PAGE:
In Gurugram’s Subhash Nagar exists the only temple dedicated to Dronacharya | gurgaon | Hindustan Times
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In Gurugram’s Subhash Nagar exists the only temple dedicated to Dronacharya

The two-room temple only known temple dedicated to Guru Dronacharya, the teacher of the Pandavas and the Kauravas in the Hindu epic Mahabharata.

gurgaon Updated: Jun 04, 2018 07:35 IST
Sadia Akhtar
Sadia Akhtar
Hindustan Times, Gurugram
Gurugram,Dronacharya,Dronacharya temple
The statue of Guru Dronacharya at a temple at Gurugram's Subhash Nagar. (Parveen Kumar/HT Photo)

In a narrow street in Subhash Nagar, near the city’s main bus stand, is an innocuous-looking two-room temple, painted pink, one of perhaps thousands such, maybe more, that dot India.

Most people pass by it without a second glance. Yet, this temple is special.

It is the only known temple dedicated to Guru Dronacharya, the teacher of the Pandavas and the Kauravas in the Hindu epic, Mahabharata.

Two years ago, Gurgaon was renamed Gurugram in honour of Dronacharya, but that hasn’t meant anything to the temple, which is boxed between houses in Subhash Nagar.

Historians are divided on whether there was any connection between Gurugram and Dronocharya, but the temple itself is close to 150 years old. It is different from the temple at Bhim Nagar that is dedicated to Ekalayva, the tribal warrior who, when refused instruction from Dronacharya, practised before a statue of the guru and became proficient in archery (before sacrificing his thumb at the insistence of the guru).

Locals in Subhash Nagar say the temple was established in 1872 by Singha Bhagat, a resident who donated acres of land in honour of Dronacharaya.

“Singha Bhagat was a disciple of Sheetla Mata, wife of Dronacharaya. It was during his time that the temple was first made,” said Kali Ram Sharma. The 73-year-old Sharma belongs to one of the five families which are looking after the upkeep of the temple.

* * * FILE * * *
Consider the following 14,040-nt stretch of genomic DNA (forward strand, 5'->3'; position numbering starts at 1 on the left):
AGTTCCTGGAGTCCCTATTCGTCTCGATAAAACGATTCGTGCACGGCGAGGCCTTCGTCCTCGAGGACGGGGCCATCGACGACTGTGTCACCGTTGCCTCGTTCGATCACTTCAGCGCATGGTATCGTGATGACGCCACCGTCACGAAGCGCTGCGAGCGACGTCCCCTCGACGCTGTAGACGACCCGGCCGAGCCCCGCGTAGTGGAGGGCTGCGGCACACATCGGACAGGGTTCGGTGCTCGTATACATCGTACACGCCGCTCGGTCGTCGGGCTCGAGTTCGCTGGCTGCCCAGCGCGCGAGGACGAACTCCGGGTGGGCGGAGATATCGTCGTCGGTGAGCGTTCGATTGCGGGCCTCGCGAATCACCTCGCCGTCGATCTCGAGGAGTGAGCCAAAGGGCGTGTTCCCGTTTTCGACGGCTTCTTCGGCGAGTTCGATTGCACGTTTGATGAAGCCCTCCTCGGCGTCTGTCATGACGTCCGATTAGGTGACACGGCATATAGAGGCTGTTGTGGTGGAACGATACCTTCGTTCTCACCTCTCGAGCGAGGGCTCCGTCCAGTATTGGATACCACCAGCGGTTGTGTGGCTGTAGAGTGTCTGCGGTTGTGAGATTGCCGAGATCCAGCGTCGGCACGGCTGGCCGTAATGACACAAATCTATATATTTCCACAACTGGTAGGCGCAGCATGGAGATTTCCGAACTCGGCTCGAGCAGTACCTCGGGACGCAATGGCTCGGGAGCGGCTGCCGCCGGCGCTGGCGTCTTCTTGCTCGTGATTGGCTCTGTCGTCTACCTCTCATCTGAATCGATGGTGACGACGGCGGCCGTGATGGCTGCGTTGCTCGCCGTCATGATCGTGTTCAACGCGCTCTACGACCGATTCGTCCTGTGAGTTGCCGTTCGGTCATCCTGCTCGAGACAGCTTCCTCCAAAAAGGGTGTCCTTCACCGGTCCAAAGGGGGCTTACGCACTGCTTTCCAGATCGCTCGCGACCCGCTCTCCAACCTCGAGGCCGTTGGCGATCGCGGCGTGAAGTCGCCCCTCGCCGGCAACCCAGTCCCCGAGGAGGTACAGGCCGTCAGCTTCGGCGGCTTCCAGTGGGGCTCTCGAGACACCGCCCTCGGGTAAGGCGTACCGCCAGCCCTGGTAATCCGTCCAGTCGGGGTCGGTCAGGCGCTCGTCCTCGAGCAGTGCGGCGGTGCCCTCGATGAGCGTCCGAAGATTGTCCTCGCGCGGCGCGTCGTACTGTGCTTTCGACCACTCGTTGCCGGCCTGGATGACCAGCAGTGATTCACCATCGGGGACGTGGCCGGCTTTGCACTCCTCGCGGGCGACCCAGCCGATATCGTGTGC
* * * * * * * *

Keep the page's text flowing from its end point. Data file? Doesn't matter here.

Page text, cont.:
Sheetla Mata, of course, is a popular deity in Haryana, and Gurugram has a popular temple dedicated to her that was built in the 18th century by a Rajasthan royal.

The Dronacharya temple is in the corner of a narrow street, shaded from public view by the leaves of a banana tree that stands adjacent to it. The two-room temple houses idols of several gods and goddesses which coexist with a massive statue of Dronacharya placed bang in the centre of the hall. The wall behind the towering white statue pictorially depicts the story of Dronacharya teaching his students.

“My ancestors have been looking after the temple for generations. Nine generations of our family have stayed here and devoted our time to honour the legacy of the guru. Over the years, the temple had worn out but we got repairs done. Last year, the residents crowdfunded Rs 1.3 lakh for glass enclosures that were required for the safety of the idols in the temple. We treat the temple like a shared cultural heritage and have been supporting it as such,” said Sharma.

Sharma’s son Vijay and his family run the temple from 5 in the morning till 10:30 at night.

“We have a lot of faith in the temple. It’s a legacy that I have inherited from my father and one that I plan to honour,” said 43-year-old Vijay.

“While the Sheetla Mata temple is popular, not many people know about the Guru’s temple. People have a lot of faith in Sheetla Mata and when they get to know that her husband has a temple here, they come and pay their respects. A few days back, a family came all the way from Mumbai to visit the temple,” said Vijay.

Sharma rues the fact the temple has received little attention from the government.

“Gurgaon was renamed to Gurugram because of the guru but unfortunately, not many know about the presence of his temple. People should be familiarised with the legacy of the guru. We have plans of submitting a proposal to get the area close to the temple renamed to Guru Dronacharya Nagar. This would increase people’s awareness about the temple and make it more popular,” said Sharma.

Experts see little merit in changing the name of the area based on oral history.

“There is no historical evidence to prove Dronacharya’s connection with the place. Sometimes these are just anecdotes that get passed on from one generation to another,” said historian KC Yadav.

Still, if Gurgaon can become Gurugram in honour of Dronacharya, Subhash Nagar can surely become Guru Dronacharya Nagar.